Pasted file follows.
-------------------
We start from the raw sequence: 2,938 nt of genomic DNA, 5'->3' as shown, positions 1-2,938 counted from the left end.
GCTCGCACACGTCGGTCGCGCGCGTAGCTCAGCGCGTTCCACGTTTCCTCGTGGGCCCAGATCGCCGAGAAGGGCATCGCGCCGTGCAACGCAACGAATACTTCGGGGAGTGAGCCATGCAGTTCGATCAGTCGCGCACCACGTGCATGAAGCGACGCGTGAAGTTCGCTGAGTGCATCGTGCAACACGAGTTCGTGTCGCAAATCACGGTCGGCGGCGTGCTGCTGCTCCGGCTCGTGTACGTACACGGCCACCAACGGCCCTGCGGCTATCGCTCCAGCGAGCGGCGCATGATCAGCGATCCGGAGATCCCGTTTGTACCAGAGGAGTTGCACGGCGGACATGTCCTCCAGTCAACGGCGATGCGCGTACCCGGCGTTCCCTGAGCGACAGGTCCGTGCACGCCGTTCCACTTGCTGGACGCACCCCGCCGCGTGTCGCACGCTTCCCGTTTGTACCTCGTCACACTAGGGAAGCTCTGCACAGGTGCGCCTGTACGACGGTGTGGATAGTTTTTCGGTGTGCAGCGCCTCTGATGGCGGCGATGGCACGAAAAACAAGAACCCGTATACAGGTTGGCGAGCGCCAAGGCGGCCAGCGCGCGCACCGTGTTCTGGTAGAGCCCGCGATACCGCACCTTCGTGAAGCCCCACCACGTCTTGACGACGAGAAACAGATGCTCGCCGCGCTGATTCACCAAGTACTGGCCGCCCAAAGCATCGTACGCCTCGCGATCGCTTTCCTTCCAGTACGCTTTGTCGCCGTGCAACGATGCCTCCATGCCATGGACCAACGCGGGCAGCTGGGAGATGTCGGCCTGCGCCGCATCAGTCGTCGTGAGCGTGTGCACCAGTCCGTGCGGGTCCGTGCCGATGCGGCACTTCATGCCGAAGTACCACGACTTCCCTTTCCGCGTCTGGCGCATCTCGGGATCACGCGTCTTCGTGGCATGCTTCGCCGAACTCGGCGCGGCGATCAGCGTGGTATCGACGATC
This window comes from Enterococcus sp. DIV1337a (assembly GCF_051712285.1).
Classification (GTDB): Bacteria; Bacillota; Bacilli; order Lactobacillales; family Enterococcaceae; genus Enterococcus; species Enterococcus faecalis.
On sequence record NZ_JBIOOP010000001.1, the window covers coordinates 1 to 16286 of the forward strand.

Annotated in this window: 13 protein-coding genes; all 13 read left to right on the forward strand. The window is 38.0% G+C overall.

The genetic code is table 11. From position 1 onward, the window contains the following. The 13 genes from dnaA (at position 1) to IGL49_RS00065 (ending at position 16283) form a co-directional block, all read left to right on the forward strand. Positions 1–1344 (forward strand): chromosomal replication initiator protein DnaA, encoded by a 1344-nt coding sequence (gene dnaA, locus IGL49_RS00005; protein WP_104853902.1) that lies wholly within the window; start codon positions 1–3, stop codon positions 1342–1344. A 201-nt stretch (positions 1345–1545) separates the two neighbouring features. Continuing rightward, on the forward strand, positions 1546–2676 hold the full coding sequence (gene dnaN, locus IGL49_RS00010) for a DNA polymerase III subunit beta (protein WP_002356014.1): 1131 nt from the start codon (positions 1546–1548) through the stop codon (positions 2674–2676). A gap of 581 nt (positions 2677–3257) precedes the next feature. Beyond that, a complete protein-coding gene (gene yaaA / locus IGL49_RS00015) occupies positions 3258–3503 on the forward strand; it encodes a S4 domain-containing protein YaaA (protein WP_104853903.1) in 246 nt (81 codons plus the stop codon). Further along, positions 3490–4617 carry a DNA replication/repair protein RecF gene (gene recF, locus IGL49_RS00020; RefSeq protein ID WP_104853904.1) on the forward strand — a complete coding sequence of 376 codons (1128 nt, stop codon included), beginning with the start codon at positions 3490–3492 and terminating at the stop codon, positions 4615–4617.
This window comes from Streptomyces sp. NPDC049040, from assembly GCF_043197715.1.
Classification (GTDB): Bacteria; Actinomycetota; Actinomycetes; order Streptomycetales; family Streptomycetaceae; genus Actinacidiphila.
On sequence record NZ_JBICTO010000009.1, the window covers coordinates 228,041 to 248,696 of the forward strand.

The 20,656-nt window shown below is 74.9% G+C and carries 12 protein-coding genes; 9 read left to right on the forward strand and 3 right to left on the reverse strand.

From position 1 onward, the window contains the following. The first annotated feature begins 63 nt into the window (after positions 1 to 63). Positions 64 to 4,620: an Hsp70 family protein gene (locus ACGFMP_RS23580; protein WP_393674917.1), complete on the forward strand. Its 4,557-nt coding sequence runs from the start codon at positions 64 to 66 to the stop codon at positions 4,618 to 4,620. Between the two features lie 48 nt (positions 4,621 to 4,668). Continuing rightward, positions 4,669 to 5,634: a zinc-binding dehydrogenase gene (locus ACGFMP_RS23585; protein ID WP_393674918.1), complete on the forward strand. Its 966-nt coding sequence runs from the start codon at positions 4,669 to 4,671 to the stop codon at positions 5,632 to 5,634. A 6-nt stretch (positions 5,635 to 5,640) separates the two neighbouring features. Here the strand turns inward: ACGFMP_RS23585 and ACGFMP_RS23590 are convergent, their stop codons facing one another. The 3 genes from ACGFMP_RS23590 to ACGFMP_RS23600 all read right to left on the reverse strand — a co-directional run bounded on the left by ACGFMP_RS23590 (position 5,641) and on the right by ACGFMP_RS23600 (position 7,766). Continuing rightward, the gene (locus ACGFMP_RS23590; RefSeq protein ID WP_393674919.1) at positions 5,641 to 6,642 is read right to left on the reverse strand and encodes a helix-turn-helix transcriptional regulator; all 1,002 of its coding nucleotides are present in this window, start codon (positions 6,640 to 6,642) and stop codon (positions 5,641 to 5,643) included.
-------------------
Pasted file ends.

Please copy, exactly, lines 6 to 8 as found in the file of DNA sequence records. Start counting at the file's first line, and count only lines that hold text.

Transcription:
Annotated in this window: 13 protein-coding genes; all 13 read left to right on the forward strand. The window is 38.0% G+C overall.

The genetic code is table 11. From position 1 onward, the window contains the following. The 13 genes from dnaA (at position 1) to IGL49_RS00065 (ending at position 16283) form a co-directional block, all read left to right on the forward strand. Positions 1–1344 (forward strand): chromosomal replication initiator protein DnaA, encoded by a 1344-nt coding sequence (gene dnaA, locus IGL49_RS00005; protein WP_104853902.1) that lies wholly within the window; start codon positions 1–3, stop codon positions 1342–1344. A 201-nt stretch (positions 1345–1545) separates the two neighbouring features. Continuing rightward, on the forward strand, positions 1546–2676 hold the full coding sequence (gene dnaN, locus IGL49_RS00010) for a DNA polymerase III subunit beta (protein WP_002356014.1): 1131 nt from the start codon (positions 1546–1548) through the stop codon (positions 2674–2676). A gap of 581 nt (positions 2677–3257) precedes the next feature. Beyond that, a complete protein-coding gene (gene yaaA / locus IGL49_RS00015) occupies positions 3258–3503 on the forward strand; it encodes a S4 domain-containing protein YaaA (protein WP_104853903.1) in 246 nt (81 codons plus the stop codon). Further along, positions 3490–4617 carry a DNA replication/repair protein RecF gene (gene recF, locus IGL49_RS00020; RefSeq protein ID WP_104853904.1) on the forward strand — a complete coding sequence of 376 codons (1128 nt, stop codon included), beginning with the start codon at positions 3490–3492 and terminating at the stop codon, positions 4615–4617.
This window comes from Streptomyces sp. NPDC049040, from assembly GCF_043197715.1.